A-DATA Extreme Edition DDR2 800+ 2x1GB Review (Page 2 of 9)

Page 2 - A Closer Look, Installation, Test System

The A-DATA Extreme Edition DDR2 800+ 2x1GB comes enclosed in sharp red heatspreaders. A-DATA has taken more of a classic approach; in which solid aluminum headspreaders are used to dissipate heat away from the memory module itself. While this may not be the most efficient method of doing so, during our tests our RAM runs acceptably warm to touch.

Both sides of the headspreader looks the same -- with the A-DATA logo located on the red headspreaders; and a curve line as part of the design that's actually an extra layer of aluminum on top of the headspreaders with texturized lines. Stickers are located on both sides of the modules; of which one side is to display its latencies, while the second side shows information such as part numbers and serial numbers. The stickers are holographic stickers, I've heard that it is to distinguish itself from fake A-DATA modules.

The aluminum heatspreaders are actually quite easy to remove -- they are solid and not very prone to permanent bending such as OCZ's honeycomb style heatspreaders. There are two parts of the heatspreader; half for each side. By pulling them apart at its edges, the clips between the heatspreader halves will disengaged and its adhesive thermal interface material is not too stubbornly clung to the memory ICs.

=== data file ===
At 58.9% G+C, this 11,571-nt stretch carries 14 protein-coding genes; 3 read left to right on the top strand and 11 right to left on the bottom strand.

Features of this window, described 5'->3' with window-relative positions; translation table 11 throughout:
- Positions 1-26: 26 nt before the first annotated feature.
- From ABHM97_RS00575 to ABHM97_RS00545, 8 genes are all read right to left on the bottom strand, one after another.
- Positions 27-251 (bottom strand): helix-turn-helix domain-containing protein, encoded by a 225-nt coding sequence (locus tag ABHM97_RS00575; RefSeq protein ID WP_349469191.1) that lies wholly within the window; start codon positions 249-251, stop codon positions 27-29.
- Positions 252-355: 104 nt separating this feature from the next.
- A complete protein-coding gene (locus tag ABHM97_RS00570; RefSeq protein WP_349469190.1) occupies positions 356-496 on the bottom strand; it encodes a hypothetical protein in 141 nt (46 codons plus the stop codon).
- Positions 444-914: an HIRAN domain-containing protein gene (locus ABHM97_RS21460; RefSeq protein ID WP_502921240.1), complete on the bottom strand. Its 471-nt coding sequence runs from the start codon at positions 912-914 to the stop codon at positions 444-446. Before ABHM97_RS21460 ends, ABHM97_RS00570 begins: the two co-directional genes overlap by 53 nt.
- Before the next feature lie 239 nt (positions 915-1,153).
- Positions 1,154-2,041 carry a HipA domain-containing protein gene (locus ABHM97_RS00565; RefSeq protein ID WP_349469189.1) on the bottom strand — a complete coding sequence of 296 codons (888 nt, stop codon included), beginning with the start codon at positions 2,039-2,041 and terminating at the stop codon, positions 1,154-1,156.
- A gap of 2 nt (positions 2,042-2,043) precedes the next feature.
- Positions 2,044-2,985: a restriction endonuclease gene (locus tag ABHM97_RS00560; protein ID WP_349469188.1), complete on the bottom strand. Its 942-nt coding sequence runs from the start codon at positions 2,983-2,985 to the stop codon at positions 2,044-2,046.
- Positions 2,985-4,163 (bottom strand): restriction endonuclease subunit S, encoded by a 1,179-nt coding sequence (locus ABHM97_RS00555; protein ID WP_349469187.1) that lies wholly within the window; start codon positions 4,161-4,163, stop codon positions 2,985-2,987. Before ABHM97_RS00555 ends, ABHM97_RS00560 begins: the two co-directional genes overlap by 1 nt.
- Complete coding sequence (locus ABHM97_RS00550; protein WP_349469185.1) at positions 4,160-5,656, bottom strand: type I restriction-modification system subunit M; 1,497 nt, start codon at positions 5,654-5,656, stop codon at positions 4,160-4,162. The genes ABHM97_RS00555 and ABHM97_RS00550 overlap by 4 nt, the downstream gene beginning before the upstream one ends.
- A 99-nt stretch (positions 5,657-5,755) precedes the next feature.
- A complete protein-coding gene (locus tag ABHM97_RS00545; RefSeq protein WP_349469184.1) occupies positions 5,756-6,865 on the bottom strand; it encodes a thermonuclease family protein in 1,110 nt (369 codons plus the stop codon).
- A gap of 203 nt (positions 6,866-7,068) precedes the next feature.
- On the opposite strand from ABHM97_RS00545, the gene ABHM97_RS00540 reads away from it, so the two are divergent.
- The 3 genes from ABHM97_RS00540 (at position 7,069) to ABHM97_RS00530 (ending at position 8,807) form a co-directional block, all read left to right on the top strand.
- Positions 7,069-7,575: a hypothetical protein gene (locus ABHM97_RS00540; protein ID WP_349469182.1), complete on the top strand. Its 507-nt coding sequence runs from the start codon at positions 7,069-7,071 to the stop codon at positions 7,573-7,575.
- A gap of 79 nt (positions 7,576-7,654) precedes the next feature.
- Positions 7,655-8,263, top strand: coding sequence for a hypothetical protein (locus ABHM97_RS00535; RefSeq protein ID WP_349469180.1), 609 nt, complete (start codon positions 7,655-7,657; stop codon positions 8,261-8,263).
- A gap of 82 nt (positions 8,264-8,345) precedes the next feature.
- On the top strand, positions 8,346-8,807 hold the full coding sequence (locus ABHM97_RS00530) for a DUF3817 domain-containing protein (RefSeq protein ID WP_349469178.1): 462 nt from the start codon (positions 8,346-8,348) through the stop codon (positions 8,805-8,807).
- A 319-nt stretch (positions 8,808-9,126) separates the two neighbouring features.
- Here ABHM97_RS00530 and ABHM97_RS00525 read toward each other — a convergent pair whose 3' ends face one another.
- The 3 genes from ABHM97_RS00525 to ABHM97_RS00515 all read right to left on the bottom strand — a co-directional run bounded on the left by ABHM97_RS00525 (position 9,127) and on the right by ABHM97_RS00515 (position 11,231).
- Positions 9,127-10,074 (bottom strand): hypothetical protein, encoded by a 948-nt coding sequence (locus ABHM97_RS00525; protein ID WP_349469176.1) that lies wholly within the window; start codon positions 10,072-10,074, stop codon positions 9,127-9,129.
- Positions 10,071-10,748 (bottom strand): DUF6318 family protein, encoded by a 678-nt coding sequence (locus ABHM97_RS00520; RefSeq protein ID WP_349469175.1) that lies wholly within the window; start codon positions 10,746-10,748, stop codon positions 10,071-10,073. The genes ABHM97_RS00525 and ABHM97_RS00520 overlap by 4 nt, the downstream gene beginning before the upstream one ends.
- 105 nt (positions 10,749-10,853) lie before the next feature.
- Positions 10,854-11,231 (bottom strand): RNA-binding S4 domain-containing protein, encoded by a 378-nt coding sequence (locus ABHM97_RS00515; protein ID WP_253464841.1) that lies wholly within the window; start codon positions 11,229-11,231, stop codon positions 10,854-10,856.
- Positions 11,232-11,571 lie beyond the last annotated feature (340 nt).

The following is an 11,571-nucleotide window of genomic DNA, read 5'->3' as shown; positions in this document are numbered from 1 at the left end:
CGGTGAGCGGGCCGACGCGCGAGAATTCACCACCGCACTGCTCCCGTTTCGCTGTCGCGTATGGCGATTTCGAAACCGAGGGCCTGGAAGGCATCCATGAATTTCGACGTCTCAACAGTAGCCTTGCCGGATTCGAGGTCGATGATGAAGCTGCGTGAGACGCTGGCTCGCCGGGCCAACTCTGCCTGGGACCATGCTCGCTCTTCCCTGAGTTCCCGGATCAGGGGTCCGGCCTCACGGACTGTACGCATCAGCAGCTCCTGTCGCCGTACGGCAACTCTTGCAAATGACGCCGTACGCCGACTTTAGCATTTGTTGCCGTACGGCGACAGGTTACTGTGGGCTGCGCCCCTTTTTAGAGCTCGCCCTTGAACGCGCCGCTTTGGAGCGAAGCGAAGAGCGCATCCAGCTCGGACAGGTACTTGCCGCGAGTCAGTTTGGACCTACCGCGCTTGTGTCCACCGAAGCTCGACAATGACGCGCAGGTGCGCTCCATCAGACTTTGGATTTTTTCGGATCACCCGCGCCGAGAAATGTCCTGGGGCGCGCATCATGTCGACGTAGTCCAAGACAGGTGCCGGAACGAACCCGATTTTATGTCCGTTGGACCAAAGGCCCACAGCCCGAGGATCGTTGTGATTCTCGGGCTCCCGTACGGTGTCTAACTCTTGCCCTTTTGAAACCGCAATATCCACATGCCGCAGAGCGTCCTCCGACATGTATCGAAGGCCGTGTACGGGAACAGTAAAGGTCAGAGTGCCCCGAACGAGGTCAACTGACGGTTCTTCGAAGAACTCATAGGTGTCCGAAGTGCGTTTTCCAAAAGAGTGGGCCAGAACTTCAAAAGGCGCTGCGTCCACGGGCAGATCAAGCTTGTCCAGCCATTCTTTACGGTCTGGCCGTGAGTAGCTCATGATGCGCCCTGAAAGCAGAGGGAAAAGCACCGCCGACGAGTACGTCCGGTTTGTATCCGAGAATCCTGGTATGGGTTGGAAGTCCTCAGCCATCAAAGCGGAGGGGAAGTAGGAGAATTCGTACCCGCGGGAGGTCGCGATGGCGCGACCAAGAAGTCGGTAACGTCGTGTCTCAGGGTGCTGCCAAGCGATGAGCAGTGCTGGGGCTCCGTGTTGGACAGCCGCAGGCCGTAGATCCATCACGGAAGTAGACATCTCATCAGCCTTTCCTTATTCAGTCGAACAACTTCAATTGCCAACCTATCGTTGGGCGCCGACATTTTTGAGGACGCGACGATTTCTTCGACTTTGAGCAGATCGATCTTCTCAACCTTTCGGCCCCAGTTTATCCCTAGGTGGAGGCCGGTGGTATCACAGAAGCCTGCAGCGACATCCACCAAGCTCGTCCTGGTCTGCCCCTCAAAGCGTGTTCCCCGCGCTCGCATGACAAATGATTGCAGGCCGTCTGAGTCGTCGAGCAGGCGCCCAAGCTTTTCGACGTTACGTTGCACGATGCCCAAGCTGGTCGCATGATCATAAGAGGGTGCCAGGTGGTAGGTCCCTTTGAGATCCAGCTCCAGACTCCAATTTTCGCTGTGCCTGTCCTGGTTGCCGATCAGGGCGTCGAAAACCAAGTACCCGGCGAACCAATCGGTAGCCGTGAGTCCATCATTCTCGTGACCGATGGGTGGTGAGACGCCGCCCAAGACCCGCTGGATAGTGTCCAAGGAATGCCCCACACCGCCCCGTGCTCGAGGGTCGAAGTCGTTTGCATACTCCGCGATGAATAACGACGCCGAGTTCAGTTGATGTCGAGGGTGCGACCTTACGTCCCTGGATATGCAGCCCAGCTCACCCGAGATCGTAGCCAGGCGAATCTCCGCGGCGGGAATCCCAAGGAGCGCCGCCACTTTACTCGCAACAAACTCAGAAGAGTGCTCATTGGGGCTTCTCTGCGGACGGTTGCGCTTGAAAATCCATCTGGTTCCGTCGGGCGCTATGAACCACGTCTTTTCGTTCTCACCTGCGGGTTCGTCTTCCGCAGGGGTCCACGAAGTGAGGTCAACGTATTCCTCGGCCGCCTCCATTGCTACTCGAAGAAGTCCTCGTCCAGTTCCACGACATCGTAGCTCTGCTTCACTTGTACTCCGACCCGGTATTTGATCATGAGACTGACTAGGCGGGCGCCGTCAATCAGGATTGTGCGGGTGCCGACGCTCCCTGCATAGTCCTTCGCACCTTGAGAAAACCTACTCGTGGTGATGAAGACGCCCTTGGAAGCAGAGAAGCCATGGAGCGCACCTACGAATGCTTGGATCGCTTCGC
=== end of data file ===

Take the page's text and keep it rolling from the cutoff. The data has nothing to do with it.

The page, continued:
Behind the headspreaders are what most enthusiasts want to take look at -- the ICs beneath the surface, as they usually matter much to overclocking. The double sided PCB doesn't hold any Micron D9GMHs -- not that we'd expect from RAM at this price point anyway. I wasn't able to pull out much from the internet on the information posted on the chips, the most I can find vaguely is that the A-DATA Extreme Edition DDR2 800+ 2x1GB set uses ProMOS ICs.

Our test system specifications as follows:

CPU: Intel Core 2 Duo E6300 @ 2.33GHz (333MHz*7 - 1333MHz FSB QDR)
Motherboard: Asus P5K-Deluxe/WiFi-AP
Chassis: Danger Den Torture Rack (1x Thermaltake 120mm LED Fan)
Power: Tagan TurboJet 1100W
Graphics: Asus Radeon X1950 Pro 256MB
Graphics Cooler: Arctic Cooling Accelero S1, with Turbo Module
Sound: Integrated ADI SoundMAX 1988B
Optical Drive: Liteon 16X DVD-ROM
Hard Drive: Western Digital Caviar 7200RPM 80GB 8MB Cache
Operating System: Microsoft Windows XP Professional SP2

Compared Hardware
- OCZ Reaper HPC PC2-8500 2x1GB @ DDR2-800 4-4-3-15
- OCZ Reaper HPC PC2-8500 2x1GB @ DDR2-1066 5-5-5-15
- A-DATA Extreme Edition DDR2 800+ 2x1GB @ DDR2-800 4-4-4-12

We've chosen 4-4-3-15 for the OCZ Reaper HPC PC2-8500's downclock timings because a lot of OCZ's PC2-6400 offerings operate at those settings, such as OCZ's Special Ops Edition Urban Elite 2x1GB. While this may not reflect the actual pair due to differences in ICs, it would pose as a more reasonable setting for our benchmarks.

We also tested the OCZ Reaper HPC PC2-8500 at its default settings and latencies (PC2-8500/DDR2-1066, 5-5-5-15) as a reference to our benchmarks of faster memory. The A-DATA Extreme Edition DDR2-800+ 2x1GB will be benchmarked at its default frequency and stock timings to obtain its performance from manufacturer's specifications.

Page Index
1. Introduction, Packaging, Specifications
2. A Closer Look, Installation, Test System
3. Benchmark: 3DMark06
4. Benchmark: PCMark05
5. Benchmark: EVEREST CPU
6. Benchmark: EVEREST FPU
7. Benchmark: EVEREST Memory
8. Benchmark: SuperPI, Cinebench 9.5, EVEREST Memory Latency
9. Overclocking Results and Conclusion